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Everything You Need to Know About Postpregnancy Hair Loss

New mom Kate Middleton is known for her beautiful, lustrous blowouts, which is why she might be worrying about an issue that affects a bevy of women: postpregnancy hair loss. And for good reason. "Losing your hair can be quite dramatic and traumatic, especially if you don't know it's coming," Elizabeth Cunnane Phillips, a trichologist at the Philip Kingsley Clinic, says. "Emotionally, we're connected to our hair. And we're in a very vulnerable place postpregnancy." So in the spirit of knowledge, here's the brass tacks of postpregnancy hair loss.

Why it happens:
"Elevated estrogen levels make hair follicles hold on to hair longer than it should," Phillips says. When you finally give birth and estrogen levels regulate, your follicles release all of the hair you should have been shedding naturally . . . but it comes out all at once. That's a backlog of three to six months' hair. So if you do experience hair loss, then it will start to happen about three months postpartum and last for another three to six months.

There are also secondary issues that can spur the great shed. "A few weeks postpartum, we're not taking optimal care of ourselves. It's all about the baby," Phillips explains. Low iron levels paired with stress and exhaustion? That's enough to make anyone's hair fall out.

To find out if postpregnancy hair loss will happen to you and what you can do about it, just keep reading.

Will it happen to me?
According to Phillips, about 50 to 60 percent of women will report postpregnancy hair loss, but not everybody experiences it. There are some signs, however. "If you find yourself thinking that your hair has never looked better, it may be because you're hanging on to hair. That means you might shed postpregnancy."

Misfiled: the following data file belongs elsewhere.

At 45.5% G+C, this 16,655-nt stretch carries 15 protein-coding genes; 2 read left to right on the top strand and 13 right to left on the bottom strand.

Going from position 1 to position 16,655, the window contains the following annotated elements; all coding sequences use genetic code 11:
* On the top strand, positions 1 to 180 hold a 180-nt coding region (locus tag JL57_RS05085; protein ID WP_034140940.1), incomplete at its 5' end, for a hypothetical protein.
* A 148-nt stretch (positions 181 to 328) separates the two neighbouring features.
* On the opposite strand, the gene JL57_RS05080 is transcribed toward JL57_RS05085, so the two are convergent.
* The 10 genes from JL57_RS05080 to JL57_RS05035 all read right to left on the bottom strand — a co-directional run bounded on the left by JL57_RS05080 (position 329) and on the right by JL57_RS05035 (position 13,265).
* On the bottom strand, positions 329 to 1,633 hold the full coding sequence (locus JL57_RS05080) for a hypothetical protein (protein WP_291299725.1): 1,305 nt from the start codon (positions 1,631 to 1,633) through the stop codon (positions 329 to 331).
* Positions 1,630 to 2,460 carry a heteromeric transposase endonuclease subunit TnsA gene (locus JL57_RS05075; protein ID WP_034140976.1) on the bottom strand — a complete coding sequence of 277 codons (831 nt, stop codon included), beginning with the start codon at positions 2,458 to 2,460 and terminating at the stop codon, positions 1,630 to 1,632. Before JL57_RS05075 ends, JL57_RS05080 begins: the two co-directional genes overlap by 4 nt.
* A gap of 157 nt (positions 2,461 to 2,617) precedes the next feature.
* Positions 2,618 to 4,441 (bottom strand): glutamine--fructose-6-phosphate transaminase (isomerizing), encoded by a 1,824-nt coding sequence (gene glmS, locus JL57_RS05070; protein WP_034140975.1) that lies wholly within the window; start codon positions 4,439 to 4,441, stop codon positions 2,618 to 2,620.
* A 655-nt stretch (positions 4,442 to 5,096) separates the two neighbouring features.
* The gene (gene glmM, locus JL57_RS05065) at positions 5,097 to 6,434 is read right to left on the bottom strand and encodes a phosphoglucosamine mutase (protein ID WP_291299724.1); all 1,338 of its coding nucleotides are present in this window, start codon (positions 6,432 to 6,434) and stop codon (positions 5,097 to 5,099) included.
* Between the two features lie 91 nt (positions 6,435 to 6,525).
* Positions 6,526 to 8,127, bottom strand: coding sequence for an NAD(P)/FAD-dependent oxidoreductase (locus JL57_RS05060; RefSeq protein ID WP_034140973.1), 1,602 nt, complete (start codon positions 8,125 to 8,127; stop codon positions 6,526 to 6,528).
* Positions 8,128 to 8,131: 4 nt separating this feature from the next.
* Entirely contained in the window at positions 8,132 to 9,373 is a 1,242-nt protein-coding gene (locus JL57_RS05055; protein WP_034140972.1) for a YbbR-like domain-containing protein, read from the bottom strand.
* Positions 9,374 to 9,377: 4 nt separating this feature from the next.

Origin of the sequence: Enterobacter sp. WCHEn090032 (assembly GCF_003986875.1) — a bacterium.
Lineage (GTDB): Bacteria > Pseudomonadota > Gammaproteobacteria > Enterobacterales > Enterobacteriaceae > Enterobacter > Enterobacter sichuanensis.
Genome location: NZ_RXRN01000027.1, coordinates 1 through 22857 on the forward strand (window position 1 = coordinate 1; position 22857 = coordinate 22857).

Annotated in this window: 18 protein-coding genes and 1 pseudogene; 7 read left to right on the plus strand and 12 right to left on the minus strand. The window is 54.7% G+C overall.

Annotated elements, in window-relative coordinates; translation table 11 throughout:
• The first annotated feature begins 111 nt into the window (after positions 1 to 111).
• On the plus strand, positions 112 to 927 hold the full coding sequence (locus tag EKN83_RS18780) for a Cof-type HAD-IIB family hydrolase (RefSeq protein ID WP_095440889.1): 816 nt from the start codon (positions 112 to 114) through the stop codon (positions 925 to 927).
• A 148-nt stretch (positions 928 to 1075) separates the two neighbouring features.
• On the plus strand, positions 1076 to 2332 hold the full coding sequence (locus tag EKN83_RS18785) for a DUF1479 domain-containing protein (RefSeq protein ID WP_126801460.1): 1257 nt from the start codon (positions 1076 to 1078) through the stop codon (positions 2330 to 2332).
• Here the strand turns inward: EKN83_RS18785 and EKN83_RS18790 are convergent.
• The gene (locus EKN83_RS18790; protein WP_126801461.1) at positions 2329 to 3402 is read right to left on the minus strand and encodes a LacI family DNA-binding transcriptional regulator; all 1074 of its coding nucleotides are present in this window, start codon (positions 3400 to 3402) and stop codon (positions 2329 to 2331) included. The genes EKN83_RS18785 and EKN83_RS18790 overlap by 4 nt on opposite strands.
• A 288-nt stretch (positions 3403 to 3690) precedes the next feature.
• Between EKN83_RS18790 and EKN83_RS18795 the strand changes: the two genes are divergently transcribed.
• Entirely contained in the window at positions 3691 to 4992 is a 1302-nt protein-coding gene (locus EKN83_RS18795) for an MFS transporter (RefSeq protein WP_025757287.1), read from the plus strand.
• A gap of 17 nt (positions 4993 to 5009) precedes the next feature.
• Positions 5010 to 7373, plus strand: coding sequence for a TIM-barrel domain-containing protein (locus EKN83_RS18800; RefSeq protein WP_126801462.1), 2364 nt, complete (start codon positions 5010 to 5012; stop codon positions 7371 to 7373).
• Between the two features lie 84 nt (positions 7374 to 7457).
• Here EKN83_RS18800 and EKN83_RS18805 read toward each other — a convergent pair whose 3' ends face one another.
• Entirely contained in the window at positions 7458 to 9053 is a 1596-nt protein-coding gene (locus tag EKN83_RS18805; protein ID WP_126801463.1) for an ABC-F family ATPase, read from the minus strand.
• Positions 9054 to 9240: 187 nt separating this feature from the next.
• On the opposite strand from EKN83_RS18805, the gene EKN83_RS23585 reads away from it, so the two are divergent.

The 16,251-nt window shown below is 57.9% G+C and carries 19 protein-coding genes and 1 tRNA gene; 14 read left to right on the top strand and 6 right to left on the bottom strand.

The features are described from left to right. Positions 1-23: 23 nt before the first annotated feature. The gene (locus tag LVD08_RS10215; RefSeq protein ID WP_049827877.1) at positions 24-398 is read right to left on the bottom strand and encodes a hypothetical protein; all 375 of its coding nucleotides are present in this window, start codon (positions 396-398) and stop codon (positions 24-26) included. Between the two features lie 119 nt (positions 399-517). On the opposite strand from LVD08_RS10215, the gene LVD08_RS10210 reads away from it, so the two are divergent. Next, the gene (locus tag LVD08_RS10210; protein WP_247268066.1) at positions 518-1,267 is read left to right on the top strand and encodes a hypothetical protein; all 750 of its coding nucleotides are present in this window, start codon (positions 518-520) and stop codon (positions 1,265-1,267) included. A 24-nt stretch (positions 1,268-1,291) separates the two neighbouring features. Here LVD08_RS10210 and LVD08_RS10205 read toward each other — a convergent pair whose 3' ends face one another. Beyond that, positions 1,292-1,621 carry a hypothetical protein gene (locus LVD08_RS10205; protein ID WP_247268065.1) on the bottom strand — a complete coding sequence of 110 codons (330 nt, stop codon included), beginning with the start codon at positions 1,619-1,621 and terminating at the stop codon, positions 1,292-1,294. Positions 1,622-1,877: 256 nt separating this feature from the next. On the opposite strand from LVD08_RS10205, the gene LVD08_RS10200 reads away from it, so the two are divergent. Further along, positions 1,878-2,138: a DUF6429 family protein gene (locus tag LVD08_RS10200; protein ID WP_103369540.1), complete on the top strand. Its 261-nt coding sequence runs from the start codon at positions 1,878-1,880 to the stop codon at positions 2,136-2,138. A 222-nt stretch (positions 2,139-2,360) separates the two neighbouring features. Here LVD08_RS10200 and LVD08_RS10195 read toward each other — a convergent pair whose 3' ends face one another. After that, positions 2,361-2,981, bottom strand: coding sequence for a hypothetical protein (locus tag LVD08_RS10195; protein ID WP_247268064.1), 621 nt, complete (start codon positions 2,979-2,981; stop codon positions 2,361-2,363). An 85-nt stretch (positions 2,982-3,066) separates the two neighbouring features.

It goes both ways, though. If you feel like you don't see much of a change, then you might be in the clear. But Phillips stresses that it's not 100 percent either way for anyone. Breastfeeding also has a touch to do with it, as it keeps hormone levels in flux, which can lead to longer shed times.

What can I (realistically) do?
The best thing you can do? Keep yourself healthy. "You're not going to be able to influence the chemistry side of it," Phillips says. "What is critical is that you are super-attentive to your own health postpartum." That means eating healthy and getting your vitamins (Phillips actually suggests sticking with your prenatal vitamins for about three months after you've given birth). "At your six-week checkup, have your doctor check your iron levels to make sure everything is on track," she says.

Emotionally, things might be a little tougher. "Information helps you control the scenario," she says. It's important to keep this in mind: your hair follicles aren't dying; they're simply releasing. Now it's time to focus on whether or not you're creating an optimal environment for hair growth. "It's easy to focus on the hair that just left, but you should focus on the ones that just started growing," Phillips says. So give yourself a scalp treatment, make sure to hydrate, and talk to your stylist about giving you a haircut that will make the hair loss a little less noticeable. And the most important thing? "Stress management and rest," advises Phillips.

Image Source: Getty
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